A friend of mine recently received a parking ticket in Ghent, despite the fact that he had paid for and displayed a ticket for the bay he occupied. He seemed to be quite disproportionately annoyed by this injustice, even though it wasn’t going to affect him in the slightest.
The reason that it wouldn’t, of course, is that the municipal authorities of a Belgian town have little interest in going to the trouble of tracking down a British-registered vehicle in order to send its owner notice of a fine which they have no way of enforcing. So he could – and did – merrily ignore it.
But the same holds true the other way around; indeed, it is more true for foreign-registered vehicles in Britain, since a number of European countries (including France) do not share ownership details with the DVLA. Every so often, this causes a certain amount of teeth-gnashing in sections of the British tabloid press.
It turns out, however, to be extremely difficult to estimate how significant a problem this is for local authorities, since there is no central record of how many foreign-registered vehicles are on British roads at any given moment.
Anecdotal evidence – and, as is the case with a great many things connected with immigration, much of the evidence is highly speculative – suggests that there seem to be more foreign cars than ever before, thanks to the expansion of the EU over the past few years.
A study published in 2007 estimated that some three million foreign vehicles entered the UK every year, and that the number was increasing. At that time, the most plausible figure for the number of foreign vehicles in the UK at any given moment was just under 150,000 – though it’s likely to have increased since – of which about 87% were private cars, 9% heavy goods vehicles, and the remainder coaches and light goods vehicles.
One thing to note, however, is that despite the much smaller percentage of heavy goods vehicles, they account for almost as much traffic as the cars (43% compared with 47%); not surprisingly, perhaps, given the nature of their business. And of foreign-registered vehicles, around a quarter are cars belonging to tourists, whose average stay is reckoned to be about 10 days.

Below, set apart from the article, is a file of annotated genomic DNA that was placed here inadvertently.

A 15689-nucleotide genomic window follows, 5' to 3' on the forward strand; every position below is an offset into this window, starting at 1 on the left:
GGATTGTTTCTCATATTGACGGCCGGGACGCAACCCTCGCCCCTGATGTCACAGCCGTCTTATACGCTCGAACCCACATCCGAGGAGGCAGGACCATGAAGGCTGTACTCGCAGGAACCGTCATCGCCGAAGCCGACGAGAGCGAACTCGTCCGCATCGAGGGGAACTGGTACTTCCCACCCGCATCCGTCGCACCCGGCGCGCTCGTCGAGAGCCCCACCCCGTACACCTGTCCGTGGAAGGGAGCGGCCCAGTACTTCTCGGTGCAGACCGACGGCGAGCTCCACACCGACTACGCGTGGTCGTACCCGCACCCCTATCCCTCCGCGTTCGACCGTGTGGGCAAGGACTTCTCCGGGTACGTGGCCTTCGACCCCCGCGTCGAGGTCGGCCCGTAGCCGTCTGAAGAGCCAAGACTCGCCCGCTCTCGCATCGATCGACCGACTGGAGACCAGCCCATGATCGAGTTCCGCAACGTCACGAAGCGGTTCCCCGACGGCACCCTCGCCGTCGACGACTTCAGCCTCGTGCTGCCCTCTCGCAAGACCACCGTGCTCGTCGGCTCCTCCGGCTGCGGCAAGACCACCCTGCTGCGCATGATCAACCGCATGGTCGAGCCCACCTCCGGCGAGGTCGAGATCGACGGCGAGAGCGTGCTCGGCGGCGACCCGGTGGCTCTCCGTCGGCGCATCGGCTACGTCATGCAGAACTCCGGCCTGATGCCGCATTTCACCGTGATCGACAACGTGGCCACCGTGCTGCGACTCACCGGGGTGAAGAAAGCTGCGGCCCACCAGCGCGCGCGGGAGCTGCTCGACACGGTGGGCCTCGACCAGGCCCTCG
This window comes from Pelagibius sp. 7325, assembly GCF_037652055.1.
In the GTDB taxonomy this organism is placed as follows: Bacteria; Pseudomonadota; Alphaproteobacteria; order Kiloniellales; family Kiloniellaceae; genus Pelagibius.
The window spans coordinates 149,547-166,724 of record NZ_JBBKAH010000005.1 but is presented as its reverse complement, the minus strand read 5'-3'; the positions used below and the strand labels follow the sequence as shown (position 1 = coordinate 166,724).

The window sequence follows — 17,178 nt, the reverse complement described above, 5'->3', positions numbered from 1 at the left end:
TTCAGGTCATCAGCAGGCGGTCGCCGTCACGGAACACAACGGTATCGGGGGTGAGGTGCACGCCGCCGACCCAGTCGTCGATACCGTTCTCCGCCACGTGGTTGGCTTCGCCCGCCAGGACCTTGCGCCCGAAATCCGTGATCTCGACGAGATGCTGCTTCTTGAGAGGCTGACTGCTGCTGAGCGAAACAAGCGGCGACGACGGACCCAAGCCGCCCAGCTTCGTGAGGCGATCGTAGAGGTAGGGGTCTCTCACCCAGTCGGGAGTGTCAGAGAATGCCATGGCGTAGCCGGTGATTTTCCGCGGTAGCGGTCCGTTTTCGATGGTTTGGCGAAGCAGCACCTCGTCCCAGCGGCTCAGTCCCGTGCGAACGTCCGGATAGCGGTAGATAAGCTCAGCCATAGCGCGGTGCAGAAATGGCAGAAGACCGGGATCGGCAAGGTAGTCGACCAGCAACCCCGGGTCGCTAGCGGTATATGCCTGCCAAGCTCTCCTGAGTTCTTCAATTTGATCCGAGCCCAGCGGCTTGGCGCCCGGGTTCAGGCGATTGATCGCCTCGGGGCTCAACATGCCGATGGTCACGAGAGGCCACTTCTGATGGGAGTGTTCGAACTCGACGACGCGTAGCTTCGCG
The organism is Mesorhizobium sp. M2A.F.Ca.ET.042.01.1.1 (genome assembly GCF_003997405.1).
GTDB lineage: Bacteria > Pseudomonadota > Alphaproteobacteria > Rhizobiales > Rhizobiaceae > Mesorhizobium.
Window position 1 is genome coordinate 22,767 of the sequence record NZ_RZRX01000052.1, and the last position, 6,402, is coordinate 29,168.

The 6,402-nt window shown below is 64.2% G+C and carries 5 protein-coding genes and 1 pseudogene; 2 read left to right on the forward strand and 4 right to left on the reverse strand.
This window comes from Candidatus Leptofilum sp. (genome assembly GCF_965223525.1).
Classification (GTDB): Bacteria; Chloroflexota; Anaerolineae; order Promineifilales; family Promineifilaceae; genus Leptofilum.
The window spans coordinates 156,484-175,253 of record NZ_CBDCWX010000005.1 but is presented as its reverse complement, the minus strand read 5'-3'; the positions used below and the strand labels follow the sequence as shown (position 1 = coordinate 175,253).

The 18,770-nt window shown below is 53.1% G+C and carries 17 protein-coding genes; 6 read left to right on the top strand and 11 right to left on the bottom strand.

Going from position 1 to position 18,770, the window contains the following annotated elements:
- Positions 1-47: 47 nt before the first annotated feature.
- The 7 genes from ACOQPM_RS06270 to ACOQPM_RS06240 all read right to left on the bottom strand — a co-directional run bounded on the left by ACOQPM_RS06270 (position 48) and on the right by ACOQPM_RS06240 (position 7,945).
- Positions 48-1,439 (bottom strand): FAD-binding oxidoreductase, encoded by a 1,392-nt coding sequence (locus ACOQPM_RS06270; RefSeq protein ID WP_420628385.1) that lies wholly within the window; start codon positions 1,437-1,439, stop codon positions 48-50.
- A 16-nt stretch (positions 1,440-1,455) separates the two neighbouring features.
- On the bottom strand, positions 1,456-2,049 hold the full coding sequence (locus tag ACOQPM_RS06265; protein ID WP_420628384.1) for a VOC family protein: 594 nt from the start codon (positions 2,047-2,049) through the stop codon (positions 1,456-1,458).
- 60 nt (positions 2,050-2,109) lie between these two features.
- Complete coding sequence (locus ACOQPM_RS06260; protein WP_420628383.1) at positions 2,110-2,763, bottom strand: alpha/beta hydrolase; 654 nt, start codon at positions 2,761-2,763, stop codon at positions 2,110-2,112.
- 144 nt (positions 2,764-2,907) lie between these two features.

Migrant workers’ cars are about 28% of the total number of vehicles. They are, however, supposed to be re-registered in Britain if they are kept in the country for more than six months, and there are some firm figures to be had here. While it is in the nature of things that no one knows how many cars which ought to have been re-registered are still in the UK, we know how many were identified last year as being on our roads while illegally still registered abroad: four.
That – and the fact that none of the drivers were prosecuted – suggests that the authorities lack either the inclination or the resources, or both, to investigate whether foreign cars are deliberately attempting to evade parking and other charges. But while that may be costly for local councils and place an unfair burden on British motorists, the more serious issue is the danger of being unable to trace drivers involved in accidents, especially if they are uninsured, or when older vehicles fail to meet the standards for roadworthiness set out by the UK MoT test.
But similar restrictions apply to British cars in, for example, Spain, which insists that they should be re-registered there. For those who divide their time between two countries, and use their cars to make the journey, as an increasing number of European workers do, it isn’t necessarily clear where you’re going to be, or for how long.
Those who are most vocal about the inequities and dangers presented for British drivers by foreign cars, however, tend on the whole not to be very keen on a centralised system of vehicle registration for the EU. The trouble with cars is that, as you may have noticed, they are designed to move about.